She does, though, don a snug leather vest over bare skin with a bracelet wrapped around her upper arm Â– a little number not too unlike something her sado-masochistic dominatrix might wear in the new Mel Gibson movie, Payback.
In the past few months, actress Lucy Liu has caught America's attention Â– first as Ally McBeal's Ling Woo, the ice queen who sues first and asks questions later Â– and now as Payback's Pearl, whose pleasure is your pain. But anyone who suspects the Asian beauty is simply playing herself might want to note her earlier work, when she appeared on series such as NYPD Blue and Pearl.
"In the past, I've played more vulnerable, open characters," she says. "Ones from another country who don't speak English very well."
Problem is, no one noticed. Now that they have noticed, they could easily get the wrong idea. Like maybe that she's fearless.
"I'm actually not fearless, says the Queens, New York native. "I think I lived my life in fear for a long time. Just growing up here and being first generation. And just not knowing. I didn't really stand up for myself before. I didn't really speak out when I thought things were wrong. If somebody was making fun of my mom or something, I would just stand there, because I didn't know. I was just kind of silenced by, not so much ignorance but youth, you know? But as I get older and see that people are getting abused in any way, I stand up for it. I think it's so important not to live your life in regret."
What she is is energetic, frothy . . .dare we say cheerful? "I'm pretty comfortable with myself," she confirms. "It's not like I have any issues about that."
Though she currently plays a couple of dragon women, she does not consider her characters race-bound. "I think there's definitely a kind of the fetish of the Asian woman being kind of like a flower, like a lotus flower, or that she's just like this powerful bad girl, nasty girl. And I think the stereotypes definitely exist. I know it was originally written in the script for Pearl to be Asian, but it could have been anybody. And Ling Woo could have pretty much been everybody too. She didn't have to be Asian."
Race aside, on McBeal's February 8th episode, "You definitely see a new color to her," Liu says of Ling. "I know people love her now because she's such a drama queen. But this is going to show something about her that's going to make her more human. I think everybody's going to be very interested in seeing what happens to her, including myself."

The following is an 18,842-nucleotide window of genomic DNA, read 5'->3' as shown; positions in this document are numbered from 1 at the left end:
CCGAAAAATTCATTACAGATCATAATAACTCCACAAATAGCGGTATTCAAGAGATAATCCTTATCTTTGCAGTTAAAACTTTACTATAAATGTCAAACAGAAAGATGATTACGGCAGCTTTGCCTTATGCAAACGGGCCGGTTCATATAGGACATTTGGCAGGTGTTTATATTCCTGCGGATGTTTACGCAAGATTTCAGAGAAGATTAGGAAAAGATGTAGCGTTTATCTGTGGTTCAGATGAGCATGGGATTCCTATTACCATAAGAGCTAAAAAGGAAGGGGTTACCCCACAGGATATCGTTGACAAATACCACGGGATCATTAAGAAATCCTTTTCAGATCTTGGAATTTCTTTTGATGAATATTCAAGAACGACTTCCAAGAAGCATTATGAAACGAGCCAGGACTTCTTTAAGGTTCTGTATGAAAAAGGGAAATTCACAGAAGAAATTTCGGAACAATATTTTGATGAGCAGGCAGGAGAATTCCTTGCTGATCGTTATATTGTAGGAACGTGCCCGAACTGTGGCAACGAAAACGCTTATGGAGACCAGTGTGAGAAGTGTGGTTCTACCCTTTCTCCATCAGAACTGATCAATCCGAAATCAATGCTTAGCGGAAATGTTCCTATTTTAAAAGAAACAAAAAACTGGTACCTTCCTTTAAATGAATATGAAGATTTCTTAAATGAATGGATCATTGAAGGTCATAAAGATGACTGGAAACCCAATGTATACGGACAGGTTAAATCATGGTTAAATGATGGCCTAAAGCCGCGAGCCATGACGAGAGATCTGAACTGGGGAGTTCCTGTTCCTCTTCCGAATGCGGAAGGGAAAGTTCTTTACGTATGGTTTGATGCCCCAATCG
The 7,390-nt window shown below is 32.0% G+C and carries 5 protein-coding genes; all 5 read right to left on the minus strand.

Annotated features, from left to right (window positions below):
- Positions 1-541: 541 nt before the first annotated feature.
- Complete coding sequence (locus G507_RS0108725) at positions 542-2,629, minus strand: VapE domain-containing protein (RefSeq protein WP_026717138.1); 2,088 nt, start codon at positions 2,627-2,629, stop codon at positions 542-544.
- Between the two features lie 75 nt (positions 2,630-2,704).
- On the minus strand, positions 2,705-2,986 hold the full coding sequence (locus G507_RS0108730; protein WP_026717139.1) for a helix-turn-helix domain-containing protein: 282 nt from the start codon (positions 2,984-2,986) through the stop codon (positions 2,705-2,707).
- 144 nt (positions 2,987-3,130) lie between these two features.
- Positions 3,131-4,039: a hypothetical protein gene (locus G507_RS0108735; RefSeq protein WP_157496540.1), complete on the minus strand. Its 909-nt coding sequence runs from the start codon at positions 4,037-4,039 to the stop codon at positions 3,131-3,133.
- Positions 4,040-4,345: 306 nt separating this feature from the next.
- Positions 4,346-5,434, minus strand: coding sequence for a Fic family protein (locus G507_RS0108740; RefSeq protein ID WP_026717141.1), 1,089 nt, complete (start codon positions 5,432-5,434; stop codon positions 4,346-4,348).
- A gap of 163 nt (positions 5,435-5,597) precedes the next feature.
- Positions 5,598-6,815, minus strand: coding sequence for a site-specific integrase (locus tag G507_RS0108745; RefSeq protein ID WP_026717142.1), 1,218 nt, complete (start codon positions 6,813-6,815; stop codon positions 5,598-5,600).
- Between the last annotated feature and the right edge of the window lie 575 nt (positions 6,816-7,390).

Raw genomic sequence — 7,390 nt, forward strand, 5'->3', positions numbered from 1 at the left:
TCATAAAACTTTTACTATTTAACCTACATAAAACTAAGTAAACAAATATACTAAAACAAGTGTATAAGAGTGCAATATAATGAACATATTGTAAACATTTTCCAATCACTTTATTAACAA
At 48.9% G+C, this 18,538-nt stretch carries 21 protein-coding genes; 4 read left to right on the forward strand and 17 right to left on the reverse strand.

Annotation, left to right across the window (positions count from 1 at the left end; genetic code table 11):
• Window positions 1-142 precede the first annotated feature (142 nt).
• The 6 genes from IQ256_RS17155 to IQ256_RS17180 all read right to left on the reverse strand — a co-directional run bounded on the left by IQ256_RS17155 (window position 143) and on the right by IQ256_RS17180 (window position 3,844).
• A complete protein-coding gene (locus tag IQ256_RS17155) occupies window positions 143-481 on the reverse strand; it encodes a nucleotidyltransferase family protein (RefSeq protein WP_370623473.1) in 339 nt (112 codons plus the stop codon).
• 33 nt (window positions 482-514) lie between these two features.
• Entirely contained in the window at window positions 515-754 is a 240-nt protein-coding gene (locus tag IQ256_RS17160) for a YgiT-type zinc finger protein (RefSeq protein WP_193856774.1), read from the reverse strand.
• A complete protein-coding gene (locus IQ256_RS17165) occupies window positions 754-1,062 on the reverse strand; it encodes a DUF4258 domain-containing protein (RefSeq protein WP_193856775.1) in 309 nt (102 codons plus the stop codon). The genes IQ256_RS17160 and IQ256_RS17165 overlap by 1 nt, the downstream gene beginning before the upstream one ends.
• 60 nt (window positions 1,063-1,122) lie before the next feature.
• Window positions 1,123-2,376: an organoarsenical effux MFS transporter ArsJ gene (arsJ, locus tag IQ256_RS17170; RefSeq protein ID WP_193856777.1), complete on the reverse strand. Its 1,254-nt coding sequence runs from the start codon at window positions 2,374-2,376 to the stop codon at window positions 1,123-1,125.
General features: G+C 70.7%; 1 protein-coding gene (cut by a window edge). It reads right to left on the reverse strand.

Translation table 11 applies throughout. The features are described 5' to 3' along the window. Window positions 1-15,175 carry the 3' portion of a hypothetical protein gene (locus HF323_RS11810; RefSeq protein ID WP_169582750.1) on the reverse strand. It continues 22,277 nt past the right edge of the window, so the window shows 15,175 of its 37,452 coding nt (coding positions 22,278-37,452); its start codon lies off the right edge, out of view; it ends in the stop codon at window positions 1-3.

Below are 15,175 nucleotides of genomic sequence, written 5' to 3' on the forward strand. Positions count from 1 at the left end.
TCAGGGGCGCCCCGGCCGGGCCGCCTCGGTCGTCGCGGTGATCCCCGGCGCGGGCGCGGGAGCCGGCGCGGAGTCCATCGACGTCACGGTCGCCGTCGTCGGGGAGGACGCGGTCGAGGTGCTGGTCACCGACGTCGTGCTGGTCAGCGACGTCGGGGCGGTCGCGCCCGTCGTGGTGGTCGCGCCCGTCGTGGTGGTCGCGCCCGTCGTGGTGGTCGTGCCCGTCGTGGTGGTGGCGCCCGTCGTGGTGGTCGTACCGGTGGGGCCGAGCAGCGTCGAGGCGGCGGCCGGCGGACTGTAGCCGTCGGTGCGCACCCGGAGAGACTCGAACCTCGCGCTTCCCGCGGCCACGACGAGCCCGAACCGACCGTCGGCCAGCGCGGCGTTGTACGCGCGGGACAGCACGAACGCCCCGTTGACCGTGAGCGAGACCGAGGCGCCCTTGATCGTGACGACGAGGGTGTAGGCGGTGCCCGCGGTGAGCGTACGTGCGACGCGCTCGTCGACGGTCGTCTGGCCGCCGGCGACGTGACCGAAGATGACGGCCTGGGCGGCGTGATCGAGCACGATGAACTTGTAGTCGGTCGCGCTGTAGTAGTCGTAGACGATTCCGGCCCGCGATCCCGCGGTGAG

One thing that won't change on the show, according to Liu, is it's over-the-top level. The program is getting mre and more criticism for being too cartoonish Â– for going too far. But Liu disagrees. "I think that it's always going to be at the right level. Maybe people perceive it as being over-the-top because there's nothing "p.c." about it. It's pretty refreshing and it's original. And I think it challenges people's intelligence. Everyone is just so sick of the same thing over and over. I mean. . .if I can see something on Nick at Nite, why do I have to see it on regular primetime?"
At this point, Liu is only contracted to McBeal through the current season. "Of course I want to come back. I want to keep developing her. And of course I want to do new things too. But maybe the summer hiatus can fulfill that." At any rate, she expects to know her fate by June.
In the motion picture department, she has a couple of upcoming small movie roles Â– filmed after Payback but before her McBeal notoriety Â– including a stint opposite Clint Eastwood in his upcoming True Crime and in Mike Myers' Austin Powers: The Spy Who Shagged Me. Says she, "I'm really nice in them. Which is unusual." Then she laughs. "Nobody's going to buy it. They're going to want their money back."
Written by Rob Medich for CBS.comsize=-1>